I believe that you can make every day a good day of training. Some days, the benefits are clear: you make technical, tactical, or speed gains. But other days, you or the conditions conspire to ensure that no matter what you do, good skiing just isn’t going to happen. Those days certainly suck, but they are also inevitable. And, importantly, it doesn’t mean it has to be a bad training day. So what matters is how you respond to them. Let’s start with my one definition of a bad day of training: When you turn against and give up on yourself. That is the worst kind of training day because it becomes a major lose-lose-lose for yourself. Not only do you not make any gains in your skiing, but you also hurt yourself mentally by giving up and you feel terrible for having done so. 

The great thing about this definition of a bad training day is that it is completely within your control because it is all about how you think about and react to the challenges you are faced with.

Those are the days that you need to broaden your definition of what constitutes a good day of training beyond good technique, tactics, or speed. This narrow definition of a good day ignores another piece of the “skiing fast” puzzle that is essential to ultimately achieving your ski racing goals, namely, training your mind. On those so-called bad days, you have an incredible opportunity to become a better ski racer by strengthening your mind while everything else may be going to hell. You can do this in several ways.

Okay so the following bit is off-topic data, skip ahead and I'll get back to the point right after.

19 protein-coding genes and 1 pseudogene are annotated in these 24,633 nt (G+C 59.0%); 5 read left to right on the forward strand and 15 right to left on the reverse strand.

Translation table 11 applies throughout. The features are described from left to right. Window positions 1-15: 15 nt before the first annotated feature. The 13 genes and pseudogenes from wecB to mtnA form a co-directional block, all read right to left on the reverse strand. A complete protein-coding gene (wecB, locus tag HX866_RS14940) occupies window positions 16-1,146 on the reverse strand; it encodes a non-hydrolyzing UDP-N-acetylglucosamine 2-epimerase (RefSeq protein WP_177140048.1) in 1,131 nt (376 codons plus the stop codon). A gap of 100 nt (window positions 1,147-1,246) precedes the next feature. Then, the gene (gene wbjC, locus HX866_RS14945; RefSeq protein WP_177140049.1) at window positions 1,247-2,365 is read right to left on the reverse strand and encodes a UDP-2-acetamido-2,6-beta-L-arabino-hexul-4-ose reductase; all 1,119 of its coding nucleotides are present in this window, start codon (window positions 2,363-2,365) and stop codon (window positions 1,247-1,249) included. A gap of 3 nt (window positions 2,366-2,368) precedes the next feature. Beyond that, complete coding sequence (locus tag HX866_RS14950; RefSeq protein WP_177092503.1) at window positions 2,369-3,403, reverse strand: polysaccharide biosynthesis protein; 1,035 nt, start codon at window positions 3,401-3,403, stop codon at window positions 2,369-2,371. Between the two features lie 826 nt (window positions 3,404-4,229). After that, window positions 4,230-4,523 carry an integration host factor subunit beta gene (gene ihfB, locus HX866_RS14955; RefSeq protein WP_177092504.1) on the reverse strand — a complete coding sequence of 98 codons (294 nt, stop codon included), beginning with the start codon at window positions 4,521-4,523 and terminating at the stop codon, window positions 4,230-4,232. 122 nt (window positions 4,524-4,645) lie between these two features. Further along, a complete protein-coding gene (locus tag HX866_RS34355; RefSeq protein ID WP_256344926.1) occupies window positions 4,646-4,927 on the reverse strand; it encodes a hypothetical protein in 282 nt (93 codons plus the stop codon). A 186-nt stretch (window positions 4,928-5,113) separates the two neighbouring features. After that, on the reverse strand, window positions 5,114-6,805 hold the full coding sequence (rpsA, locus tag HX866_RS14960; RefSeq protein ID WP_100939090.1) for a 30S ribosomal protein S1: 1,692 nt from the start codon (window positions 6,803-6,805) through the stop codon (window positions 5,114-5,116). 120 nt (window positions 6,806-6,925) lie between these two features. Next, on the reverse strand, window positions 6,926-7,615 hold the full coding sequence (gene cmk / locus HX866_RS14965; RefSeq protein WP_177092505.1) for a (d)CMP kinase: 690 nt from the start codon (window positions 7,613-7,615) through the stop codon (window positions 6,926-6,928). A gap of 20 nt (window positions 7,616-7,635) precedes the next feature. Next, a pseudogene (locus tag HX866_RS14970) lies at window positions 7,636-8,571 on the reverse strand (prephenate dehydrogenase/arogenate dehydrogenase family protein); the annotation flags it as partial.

First, I’m not asking you to say “I’m lovin’ it!” That’s just plain unrealistic given that there are plenty of good reasons why you aren’t loving it. At the same time, you can’t hate it because, if you do, you will probably give up and your training day will have been a waste. You need to find a middle ground between the extremes of love and hate. That happy medium to just “accept and deal,” meaning acknowledge that it’s going to be a tough day and decide that you’re going to get the most out of it you can.

Second, on bad days, it’s easy to go to the “dark side,” meaning you get negative, discouraged, and maybe even quit. Instead, you could stay positive and motivated, and choose to keep fighting through the challenges. Training and ingraining this more constructive reaction is so important because you’re going to have a lot of those “bad days” in your ski racing career. And you can decide whether your Force is going to be with you or against you (apologies for the Star Wars reference).